Lease an electric car

Lease an electric car and you'll have low monthly payments without any worries about its future value

Mar 23, 2018

If you want one of the latest electric cars for an affordable price, and without any worries about its future value, then electric car leasing could be your best bet.

It’s a long-term car rental agreement, where you make an initial payment and then a series of fixed monthly instalments until the end, when you hand your car back.

You don’t need to worry about the car’s value, or a reduction in battery capacity. Once the agreement comes to an end, that’s not your problem.

There’s a similar option available for cheaper used and nearly-new cars too: Personal Contract Purchase finance (PCP) operates in a similar way, with low monthly payments and the ability to hand your car back at the end. PCP also offers the option to buy the car. If it’s worth more than forecast then you’ll also be able to out the difference towards a new finance deal.

 

 

Why lease an electric car?

Leasing could have been invented for electric cars because - like mobile phones - they are developing so fast that new and improved versions are arriving regularly. Leasing helps to avoid tying up your money owning last year’s electric car.

For example, battery range is growing all the time. When it was launched in 2011, the Nissan Leaf had an official range of 99 miles. This year’s all-new version has an official range of 235 miles, although you’re unlikely to come close to that in real-world driving.

If demand slumps for older electric cars, then you’ll be protected by leasing, as your payments are fixed. If the car’s worth less than anticipated, then that’s a problem for the leasing company when you return the car.

Taking out PCP finance also makes sense for the same reasons. It’s available for used or new cars and gives you the flexibility of returning it or choosing to buy it at the end of the agreement. The price of that flexibility can be monthly payments that are slightly higher than leasing, though.

  

Leasing an electric car for business use

Electric cars make a lot of sense for business users because they qualify for the lowest rate of company car tax.

From April 2018, a lower-rate taxpayer would pay £747 a year in company car tax for a Nissan Leaf Acenta; that rises to £1,116 for a petrol-powered Nissan Qashqai Acenta.

Leasing an electric car makes financial sense for companies too because payments are fully tax-deductible, as they are with all cars that emit less than 110g of carbon dioxide per kilometre.

  

Leasing an electric car battery


iStock.com/extreme-photographer

With some lease deals, leasing the car is only part of the story. You may also to have lease the battery as a separate item, whether you get a new or used car.

The previous version of the Nissan Leaf was available as a cheaper Flex model because the battery wasn’t included. The same is true for the Renault Zoe, which only comes with a battery if you upgrade to a model badged ‘i’ - a premium of £5,600 when new.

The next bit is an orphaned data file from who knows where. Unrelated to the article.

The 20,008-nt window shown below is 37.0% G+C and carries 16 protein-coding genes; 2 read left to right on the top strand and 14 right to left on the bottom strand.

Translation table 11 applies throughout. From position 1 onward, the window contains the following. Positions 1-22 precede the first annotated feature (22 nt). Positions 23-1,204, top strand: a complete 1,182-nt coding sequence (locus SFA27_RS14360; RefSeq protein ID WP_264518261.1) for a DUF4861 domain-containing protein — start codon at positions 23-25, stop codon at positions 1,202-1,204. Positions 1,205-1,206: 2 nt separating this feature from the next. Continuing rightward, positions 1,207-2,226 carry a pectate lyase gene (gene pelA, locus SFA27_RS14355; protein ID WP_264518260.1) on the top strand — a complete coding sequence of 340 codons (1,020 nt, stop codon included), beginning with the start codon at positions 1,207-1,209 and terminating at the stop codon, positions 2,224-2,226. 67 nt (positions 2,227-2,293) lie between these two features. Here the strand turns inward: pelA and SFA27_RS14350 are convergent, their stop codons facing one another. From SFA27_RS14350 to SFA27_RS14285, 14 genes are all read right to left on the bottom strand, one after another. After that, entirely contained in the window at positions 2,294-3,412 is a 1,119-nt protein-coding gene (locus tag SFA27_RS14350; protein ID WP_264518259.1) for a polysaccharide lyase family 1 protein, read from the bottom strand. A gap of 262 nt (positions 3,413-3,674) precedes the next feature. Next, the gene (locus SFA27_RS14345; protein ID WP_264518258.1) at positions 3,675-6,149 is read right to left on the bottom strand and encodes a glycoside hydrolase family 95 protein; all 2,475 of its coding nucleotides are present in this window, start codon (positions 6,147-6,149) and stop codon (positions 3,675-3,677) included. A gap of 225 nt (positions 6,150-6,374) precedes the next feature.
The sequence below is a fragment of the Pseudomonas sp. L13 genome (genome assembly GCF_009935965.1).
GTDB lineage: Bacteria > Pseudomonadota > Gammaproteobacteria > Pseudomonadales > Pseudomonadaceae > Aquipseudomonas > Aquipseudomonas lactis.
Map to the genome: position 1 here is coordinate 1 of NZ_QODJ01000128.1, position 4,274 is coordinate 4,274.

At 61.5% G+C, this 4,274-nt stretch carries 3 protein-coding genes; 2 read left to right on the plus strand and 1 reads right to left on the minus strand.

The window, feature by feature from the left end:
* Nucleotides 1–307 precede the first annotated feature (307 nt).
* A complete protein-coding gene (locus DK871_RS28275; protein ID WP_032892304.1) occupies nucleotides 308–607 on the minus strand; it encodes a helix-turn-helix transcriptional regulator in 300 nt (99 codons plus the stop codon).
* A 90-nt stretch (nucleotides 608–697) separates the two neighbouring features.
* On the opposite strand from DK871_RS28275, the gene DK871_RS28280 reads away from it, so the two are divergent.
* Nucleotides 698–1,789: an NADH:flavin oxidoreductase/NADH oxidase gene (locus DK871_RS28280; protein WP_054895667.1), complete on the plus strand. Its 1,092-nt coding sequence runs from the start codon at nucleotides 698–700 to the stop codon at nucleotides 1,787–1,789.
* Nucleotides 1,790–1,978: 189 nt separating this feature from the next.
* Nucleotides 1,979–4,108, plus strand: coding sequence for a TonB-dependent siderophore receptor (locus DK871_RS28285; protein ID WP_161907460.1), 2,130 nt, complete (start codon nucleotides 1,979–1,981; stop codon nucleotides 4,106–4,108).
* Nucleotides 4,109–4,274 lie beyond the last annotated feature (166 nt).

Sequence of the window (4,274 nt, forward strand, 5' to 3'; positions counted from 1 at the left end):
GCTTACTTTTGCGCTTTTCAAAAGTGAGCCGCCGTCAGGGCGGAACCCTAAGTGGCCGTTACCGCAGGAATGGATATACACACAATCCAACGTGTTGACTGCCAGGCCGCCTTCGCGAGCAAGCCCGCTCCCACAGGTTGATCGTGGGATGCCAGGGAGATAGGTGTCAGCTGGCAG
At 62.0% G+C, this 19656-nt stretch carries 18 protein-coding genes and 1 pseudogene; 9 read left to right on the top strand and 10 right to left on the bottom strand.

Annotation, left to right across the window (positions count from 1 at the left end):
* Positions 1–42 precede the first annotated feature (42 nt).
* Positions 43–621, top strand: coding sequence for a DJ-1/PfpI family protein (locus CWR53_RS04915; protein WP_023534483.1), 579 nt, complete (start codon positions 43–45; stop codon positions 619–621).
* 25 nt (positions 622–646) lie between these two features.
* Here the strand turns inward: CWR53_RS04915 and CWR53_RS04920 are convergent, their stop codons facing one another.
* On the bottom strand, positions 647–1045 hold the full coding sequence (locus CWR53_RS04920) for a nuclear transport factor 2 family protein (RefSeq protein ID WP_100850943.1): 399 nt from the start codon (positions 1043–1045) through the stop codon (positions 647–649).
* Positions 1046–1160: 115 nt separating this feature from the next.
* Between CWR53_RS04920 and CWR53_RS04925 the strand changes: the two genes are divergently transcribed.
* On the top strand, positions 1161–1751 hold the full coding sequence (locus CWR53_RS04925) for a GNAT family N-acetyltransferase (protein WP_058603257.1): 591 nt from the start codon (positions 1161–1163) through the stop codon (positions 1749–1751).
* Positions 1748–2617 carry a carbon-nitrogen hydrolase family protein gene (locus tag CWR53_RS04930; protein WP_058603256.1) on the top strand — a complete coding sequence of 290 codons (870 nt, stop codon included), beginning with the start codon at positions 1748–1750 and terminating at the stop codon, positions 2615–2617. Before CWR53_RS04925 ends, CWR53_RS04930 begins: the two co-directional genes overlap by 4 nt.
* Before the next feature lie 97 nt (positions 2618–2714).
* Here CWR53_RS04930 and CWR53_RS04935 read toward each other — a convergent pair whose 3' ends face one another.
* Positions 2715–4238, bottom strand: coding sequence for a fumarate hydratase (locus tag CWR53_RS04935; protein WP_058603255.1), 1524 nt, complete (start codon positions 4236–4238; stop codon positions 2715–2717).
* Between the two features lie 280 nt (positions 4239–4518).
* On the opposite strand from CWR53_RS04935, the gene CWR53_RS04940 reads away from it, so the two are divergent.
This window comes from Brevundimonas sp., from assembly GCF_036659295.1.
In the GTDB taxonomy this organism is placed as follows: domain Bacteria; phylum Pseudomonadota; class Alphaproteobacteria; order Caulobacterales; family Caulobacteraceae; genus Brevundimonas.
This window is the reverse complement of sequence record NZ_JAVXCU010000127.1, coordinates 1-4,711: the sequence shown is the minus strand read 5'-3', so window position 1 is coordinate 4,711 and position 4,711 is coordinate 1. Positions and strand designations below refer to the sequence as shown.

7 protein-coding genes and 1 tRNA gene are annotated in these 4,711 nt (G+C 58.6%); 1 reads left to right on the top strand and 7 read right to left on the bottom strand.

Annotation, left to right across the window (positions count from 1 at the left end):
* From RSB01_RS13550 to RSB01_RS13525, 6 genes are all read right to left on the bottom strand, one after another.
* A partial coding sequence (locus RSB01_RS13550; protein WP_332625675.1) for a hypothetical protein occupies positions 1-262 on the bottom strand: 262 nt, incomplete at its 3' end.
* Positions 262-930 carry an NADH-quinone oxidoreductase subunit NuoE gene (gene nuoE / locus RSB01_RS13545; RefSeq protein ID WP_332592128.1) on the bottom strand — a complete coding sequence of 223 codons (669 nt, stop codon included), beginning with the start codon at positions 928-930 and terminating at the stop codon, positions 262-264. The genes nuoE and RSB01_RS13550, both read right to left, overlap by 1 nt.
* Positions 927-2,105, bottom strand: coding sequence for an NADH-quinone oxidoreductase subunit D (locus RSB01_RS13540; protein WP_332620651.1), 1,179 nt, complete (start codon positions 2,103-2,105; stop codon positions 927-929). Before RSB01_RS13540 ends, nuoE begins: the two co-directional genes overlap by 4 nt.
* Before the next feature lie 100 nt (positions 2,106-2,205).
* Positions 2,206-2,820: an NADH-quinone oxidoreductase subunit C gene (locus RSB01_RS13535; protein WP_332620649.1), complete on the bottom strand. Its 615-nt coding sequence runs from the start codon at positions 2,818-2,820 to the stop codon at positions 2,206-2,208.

Lease costs aren’t cheap, with prices for the Zoe starting at £49 per month for earlier cars, or £59 for the latest model with a larger battery, badged as Z.E. 40. Both of these prices limit you to 4,500 miles per year; you’ll need to pay more if you travel further.

Regardless of who you lease the car from, a leased battery is guaranteed to hold at least 75% of its charge over four years or 100,000 miles. If it doesn’t, Renault will repair or replace it free of charge.

That’s better than the guarantee offered if you buy the battery with the car: Renault guarantee that it will hold at least 66% of its charge or the battery will be repaired or replaced.

Other manufacturers, including BMW, Tesla, Jaguar and Volkswagen include the battery in the price of every car.

 

Cost of leasing an electric car

Uncertainty over the future value of electric cars has made leasing them expensive; leasing companies haven’t wanted to be left out of pocket by getting a car back that’s worth very little

The situation is changing, as electric car sales rise and the vehicles become more familiar, but recent Nissan Leaf deals still started at just under £300 a month.

Used electric cars are much more affordable, with representative finance repayments on a Renault Zoe starting at less than £130 - although you’ll have to factor in the battery lease costs.

Second-hand Nissan Leafs cost from around £150 a month with representative finance, while the BMW i3 starts at just over £250 per month.

 

Best electric cars to lease

VW e-up, above

Look beyond the Yorkshire expression and here’s the perfect city car: nippy, compact and practical, and able to enter clean-air zones free of charge. The battery is included in the price and guaranteed for up to eight years. The car’s high purchase price means that it’s much more economical to lease.

Renault Zoe

This is an ideal electric hatchback thanks to its roomy interior, conventionally attractive looks and Z.E. 40 high-capacity battery, which provides more than 150 miles of range in real-world driving.
You’ll need to add battery leasing costs to most cars, which increases the cost of running them.

Nissan Leaf

A good example of how quickly electric car technology progresses, the new Nissan Leaf has a much longer range than its predecessor, as well as more advanced technology and a contemporary design.
It’s still not cheap to lease when new, but you won’t face expensive fuel bills, and deals typically include a generous 10,000 mile allowance.

 

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